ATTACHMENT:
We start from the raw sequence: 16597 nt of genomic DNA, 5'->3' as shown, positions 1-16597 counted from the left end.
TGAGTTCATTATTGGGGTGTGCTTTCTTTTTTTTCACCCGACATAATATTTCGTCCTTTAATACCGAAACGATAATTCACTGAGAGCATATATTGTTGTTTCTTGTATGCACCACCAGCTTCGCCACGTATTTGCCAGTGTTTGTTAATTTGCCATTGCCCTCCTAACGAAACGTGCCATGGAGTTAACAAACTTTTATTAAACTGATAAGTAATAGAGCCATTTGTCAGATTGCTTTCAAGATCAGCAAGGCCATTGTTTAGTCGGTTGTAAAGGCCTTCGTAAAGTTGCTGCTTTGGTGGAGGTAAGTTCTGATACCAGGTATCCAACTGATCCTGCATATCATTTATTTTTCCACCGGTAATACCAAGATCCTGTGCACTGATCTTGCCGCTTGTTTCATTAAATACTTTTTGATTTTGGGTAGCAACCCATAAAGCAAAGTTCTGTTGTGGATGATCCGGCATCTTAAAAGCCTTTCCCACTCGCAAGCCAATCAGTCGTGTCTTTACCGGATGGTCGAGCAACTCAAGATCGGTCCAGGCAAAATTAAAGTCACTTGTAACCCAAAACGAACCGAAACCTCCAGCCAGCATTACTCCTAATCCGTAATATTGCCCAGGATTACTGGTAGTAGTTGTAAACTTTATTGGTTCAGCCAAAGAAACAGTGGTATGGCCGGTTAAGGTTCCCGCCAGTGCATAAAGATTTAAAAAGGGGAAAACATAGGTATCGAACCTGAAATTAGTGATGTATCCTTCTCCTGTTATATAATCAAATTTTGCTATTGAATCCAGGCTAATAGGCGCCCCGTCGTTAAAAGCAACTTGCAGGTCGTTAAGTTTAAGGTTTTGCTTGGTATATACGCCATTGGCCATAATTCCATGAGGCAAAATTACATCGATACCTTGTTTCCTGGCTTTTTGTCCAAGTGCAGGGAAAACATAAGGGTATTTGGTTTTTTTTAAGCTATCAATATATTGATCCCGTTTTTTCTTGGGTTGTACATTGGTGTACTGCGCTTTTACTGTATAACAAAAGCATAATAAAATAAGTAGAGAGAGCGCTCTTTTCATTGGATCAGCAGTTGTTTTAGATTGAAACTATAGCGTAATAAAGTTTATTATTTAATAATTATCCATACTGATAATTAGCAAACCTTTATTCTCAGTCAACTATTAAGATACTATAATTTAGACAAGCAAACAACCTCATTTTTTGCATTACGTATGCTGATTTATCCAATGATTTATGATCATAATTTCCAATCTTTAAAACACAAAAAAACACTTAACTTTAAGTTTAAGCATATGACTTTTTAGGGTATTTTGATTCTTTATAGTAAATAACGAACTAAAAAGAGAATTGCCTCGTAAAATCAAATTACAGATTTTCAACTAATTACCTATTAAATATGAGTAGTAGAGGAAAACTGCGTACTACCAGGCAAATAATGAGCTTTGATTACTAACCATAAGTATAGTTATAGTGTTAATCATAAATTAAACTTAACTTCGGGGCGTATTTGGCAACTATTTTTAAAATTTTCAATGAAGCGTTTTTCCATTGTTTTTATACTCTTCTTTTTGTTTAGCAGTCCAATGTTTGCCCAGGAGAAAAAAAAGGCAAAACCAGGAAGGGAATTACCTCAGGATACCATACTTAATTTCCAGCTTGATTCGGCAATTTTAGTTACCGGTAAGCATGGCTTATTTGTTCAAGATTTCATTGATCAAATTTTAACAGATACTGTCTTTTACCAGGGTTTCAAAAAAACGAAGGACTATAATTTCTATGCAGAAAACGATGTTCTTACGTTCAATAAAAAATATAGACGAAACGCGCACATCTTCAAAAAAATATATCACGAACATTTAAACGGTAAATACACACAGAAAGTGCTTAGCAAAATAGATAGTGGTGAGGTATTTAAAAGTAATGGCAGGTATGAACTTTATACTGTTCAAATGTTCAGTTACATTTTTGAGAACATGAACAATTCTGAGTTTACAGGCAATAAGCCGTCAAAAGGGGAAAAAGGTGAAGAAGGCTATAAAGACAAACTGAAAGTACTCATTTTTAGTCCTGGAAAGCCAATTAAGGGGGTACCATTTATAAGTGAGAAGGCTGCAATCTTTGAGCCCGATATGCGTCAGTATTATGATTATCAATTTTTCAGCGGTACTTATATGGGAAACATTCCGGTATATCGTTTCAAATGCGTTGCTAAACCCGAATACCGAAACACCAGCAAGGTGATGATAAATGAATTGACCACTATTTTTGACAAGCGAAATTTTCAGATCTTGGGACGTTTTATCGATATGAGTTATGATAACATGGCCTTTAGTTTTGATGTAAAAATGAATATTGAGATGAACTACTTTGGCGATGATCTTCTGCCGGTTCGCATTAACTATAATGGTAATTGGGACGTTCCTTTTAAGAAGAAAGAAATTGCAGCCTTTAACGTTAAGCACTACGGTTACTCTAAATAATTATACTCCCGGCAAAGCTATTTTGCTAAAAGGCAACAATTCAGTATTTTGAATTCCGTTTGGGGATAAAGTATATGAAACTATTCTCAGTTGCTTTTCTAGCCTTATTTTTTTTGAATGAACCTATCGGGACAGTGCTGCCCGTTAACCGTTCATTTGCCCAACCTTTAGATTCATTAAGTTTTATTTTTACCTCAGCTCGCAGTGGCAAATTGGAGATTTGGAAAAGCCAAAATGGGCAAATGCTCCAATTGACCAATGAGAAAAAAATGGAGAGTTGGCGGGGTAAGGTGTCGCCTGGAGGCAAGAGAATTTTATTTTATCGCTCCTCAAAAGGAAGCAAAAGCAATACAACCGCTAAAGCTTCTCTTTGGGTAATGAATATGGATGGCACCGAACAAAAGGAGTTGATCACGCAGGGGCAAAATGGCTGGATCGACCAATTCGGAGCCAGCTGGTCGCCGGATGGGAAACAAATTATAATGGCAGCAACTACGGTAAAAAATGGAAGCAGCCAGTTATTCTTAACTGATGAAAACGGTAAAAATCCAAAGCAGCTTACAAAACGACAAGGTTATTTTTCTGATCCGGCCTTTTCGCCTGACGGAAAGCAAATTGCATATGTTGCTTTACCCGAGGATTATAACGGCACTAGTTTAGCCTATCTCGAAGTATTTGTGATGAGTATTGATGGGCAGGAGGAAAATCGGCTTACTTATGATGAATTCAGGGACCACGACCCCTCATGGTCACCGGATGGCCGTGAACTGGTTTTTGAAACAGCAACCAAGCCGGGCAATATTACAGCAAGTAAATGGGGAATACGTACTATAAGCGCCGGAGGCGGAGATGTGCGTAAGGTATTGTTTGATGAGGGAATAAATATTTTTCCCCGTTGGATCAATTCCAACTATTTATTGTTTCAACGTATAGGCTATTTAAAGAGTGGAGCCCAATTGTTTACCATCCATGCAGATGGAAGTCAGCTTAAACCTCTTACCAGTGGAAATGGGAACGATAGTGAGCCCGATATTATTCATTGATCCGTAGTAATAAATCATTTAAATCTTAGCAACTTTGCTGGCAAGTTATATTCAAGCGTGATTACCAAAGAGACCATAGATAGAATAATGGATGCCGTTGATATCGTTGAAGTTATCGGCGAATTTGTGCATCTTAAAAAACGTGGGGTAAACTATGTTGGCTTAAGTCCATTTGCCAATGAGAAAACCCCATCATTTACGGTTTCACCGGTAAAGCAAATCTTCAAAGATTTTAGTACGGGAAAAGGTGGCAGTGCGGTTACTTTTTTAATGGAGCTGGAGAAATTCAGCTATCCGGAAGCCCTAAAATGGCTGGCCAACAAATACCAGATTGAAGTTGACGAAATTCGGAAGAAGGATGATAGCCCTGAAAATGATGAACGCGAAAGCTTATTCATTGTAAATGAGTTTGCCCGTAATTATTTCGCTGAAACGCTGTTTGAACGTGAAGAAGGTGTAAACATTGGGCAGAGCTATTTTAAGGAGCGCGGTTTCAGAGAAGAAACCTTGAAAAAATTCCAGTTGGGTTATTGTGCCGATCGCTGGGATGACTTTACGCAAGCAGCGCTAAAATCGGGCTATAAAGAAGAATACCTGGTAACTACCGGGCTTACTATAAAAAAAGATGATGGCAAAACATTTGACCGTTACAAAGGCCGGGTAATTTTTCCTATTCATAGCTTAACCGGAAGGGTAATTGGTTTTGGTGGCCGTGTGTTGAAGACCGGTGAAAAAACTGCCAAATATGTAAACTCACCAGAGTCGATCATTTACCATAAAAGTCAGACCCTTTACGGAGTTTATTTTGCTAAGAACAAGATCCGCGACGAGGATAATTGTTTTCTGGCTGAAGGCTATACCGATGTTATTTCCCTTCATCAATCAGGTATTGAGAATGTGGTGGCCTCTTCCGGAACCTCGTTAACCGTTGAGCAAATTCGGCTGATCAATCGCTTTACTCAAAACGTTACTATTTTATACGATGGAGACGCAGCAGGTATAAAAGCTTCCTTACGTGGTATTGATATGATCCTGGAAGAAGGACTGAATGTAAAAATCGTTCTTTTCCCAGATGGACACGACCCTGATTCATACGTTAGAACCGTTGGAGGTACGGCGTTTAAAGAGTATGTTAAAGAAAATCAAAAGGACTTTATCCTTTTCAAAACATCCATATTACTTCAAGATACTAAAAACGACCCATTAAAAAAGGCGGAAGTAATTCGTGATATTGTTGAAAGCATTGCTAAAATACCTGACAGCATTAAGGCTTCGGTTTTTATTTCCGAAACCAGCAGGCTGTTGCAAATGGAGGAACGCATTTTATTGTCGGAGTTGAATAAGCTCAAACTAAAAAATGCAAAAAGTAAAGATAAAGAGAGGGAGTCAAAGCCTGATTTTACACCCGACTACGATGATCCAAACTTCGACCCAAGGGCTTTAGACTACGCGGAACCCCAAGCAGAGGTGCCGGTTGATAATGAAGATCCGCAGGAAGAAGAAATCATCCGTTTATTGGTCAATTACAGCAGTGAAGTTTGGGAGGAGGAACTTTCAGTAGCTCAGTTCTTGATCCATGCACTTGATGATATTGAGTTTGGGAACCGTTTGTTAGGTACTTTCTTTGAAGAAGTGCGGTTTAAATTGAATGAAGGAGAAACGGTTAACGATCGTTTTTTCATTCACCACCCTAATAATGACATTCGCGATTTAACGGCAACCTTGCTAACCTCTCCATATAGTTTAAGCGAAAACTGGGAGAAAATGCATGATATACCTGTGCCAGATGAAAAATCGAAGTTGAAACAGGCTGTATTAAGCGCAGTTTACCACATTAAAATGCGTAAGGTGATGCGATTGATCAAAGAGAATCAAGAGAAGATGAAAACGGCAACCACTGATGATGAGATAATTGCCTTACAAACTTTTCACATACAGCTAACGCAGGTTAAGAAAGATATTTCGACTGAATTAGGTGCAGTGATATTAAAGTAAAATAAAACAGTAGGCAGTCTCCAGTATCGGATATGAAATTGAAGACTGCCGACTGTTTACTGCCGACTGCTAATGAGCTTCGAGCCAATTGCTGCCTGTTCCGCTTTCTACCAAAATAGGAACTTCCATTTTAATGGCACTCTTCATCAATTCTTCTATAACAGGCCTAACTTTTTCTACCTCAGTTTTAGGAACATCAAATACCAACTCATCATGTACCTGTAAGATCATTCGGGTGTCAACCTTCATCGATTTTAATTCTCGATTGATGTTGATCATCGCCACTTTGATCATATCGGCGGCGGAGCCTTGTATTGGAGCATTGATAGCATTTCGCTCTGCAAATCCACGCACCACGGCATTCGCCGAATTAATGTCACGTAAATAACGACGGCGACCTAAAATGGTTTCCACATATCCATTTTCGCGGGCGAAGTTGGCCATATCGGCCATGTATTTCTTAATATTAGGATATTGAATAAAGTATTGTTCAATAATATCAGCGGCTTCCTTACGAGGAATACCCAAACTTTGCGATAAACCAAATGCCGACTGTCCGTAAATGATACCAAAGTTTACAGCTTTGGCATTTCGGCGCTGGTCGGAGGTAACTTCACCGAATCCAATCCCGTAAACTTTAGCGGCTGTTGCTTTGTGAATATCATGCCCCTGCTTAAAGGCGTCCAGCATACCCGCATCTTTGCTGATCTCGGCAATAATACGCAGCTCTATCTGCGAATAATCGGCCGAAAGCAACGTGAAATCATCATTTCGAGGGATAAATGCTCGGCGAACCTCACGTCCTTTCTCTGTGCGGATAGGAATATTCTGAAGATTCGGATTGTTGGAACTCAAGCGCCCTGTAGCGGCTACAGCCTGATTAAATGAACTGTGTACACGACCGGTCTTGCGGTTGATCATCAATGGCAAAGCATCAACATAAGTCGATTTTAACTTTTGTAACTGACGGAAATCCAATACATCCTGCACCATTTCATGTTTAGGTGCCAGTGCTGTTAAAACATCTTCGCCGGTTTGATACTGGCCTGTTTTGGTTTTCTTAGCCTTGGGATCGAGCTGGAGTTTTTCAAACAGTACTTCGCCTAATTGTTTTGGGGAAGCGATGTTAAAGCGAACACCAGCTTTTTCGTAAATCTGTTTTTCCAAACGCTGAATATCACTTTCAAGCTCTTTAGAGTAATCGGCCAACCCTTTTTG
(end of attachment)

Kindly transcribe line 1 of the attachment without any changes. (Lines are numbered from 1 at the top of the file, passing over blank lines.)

We start from the raw sequence: 16597 nt of genomic DNA, 5'->3' as shown, positions 1-16597 counted from the left end.